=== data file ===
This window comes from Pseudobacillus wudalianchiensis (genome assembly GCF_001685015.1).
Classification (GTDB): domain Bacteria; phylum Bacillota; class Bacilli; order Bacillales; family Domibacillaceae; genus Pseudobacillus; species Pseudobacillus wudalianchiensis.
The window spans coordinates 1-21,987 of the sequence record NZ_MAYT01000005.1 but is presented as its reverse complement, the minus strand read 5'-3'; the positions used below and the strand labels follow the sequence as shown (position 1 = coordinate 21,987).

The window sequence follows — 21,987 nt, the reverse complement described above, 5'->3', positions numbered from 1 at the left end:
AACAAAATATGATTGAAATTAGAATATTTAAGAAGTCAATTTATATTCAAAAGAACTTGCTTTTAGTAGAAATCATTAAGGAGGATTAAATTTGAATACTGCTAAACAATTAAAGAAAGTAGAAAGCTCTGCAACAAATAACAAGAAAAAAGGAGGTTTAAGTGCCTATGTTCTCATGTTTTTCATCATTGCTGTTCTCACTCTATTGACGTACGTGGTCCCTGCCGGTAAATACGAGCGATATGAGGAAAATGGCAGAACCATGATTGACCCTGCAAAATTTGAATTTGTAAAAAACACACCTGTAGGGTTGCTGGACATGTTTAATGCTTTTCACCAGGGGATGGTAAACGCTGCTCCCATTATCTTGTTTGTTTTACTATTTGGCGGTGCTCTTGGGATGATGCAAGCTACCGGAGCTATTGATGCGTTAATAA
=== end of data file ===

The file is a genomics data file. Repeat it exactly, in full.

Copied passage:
This window comes from Pseudobacillus wudalianchiensis (genome assembly GCF_001685015.1).
Classification (GTDB): domain Bacteria; phylum Bacillota; class Bacilli; order Bacillales; family Domibacillaceae; genus Pseudobacillus; species Pseudobacillus wudalianchiensis.
The window spans coordinates 1-21,987 of the sequence record NZ_MAYT01000005.1 but is presented as its reverse complement, the minus strand read 5'-3'; the positions used below and the strand labels follow the sequence as shown (position 1 = coordinate 21,987).

The window sequence follows — 21,987 nt, the reverse complement described above, 5'->3', positions numbered from 1 at the left end:
AACAAAATATGATTGAAATTAGAATATTTAAGAAGTCAATTTATATTCAAAAGAACTTGCTTTTAGTAGAAATCATTAAGGAGGATTAAATTTGAATACTGCTAAACAATTAAAGAAAGTAGAAAGCTCTGCAACAAATAACAAGAAAAAAGGAGGTTTAAGTGCCTATGTTCTCATGTTTTTCATCATTGCTGTTCTCACTCTATTGACGTACGTGGTCCCTGCCGGTAAATACGAGCGATATGAGGAAAATGGCAGAACCATGATTGACCCTGCAAAATTTGAATTTGTAAAAAACACACCTGTAGGGTTGCTGGACATGTTTAATGCTTTTCACCAGGGGATGGTAAACGCTGCTCCCATTATCTTGTTTGTTTTACTATTTGGCGGTGCTCTTGGGATGATGCAAGCTACCGGAGCTATTGATGCGTTAATAA